Desde ambas premisas, en el año 2016 se realizó el primer campamento nacional de promoción de vocaciones científicas en Costa Rica (denominado Quimi Camp) para promover la química entre estudiantes de secundaria. Quimi Camp es un evento amparado en las Olimpiadas Nacionales de Química OLCOQUIM y en las Olimpiadas Nacionales de Ciencias OLCOCI; los cuales son, a su vez, organizados por las 5 universidades estatales costarricenses y el Laboratorio Nacional de Nanotecnología LANOTEC del Centro Nacional de Alta Tecnología CENAT, con la venia de los entes de gobierno. El estudiantado participante realizó la evaluación final de este evento.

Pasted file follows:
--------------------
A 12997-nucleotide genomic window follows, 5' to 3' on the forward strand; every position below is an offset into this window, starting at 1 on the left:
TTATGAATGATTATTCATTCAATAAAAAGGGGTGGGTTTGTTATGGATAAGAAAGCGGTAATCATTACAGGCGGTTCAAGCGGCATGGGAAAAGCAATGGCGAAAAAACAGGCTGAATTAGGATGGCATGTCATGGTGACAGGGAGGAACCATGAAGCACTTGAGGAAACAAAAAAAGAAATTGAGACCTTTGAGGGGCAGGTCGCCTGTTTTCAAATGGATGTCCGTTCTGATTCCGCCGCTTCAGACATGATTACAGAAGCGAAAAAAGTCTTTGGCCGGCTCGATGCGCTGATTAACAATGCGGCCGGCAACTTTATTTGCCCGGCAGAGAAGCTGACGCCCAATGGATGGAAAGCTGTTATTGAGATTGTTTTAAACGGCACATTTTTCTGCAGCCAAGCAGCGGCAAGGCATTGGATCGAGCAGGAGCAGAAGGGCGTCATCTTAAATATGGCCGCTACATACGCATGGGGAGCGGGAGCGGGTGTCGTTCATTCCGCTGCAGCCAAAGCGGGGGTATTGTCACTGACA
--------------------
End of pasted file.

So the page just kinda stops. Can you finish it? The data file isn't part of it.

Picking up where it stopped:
Los resultados mostraron una excelente percepción del evento en cuanto a su organización y contenido.


Quimi Camp impulsó la vocación de estudiantes por las ciencias y la ingeniería e influyó positivamente en la selección de una carrera universitaria en STEM.

Palabras clave: Estudiantes de bachillerato; campamento de ciencias; campamentos de química; campamento de Quimi; vocaciones científicas; selección universitaria significativa; STEM



De 1988 a 2018, os alunos do ensino médio na Costa Rica deviam passar em uma prova final para se formar no ensino médio e se qualificar para uma educação universitária pública. Nesse contexto, cada aluno tinha de escolher um teste nacional de ciências das áreas da física, química e biologia. Historicamente, a química foi a menos escolhida (4-6%), entre essas ciências. Por outro lado, existe a necessidade em âmbito nacional de aumentar o interesse por carreiras relacionadas com STEM (ciências, tecnologia, engenharia e matemática).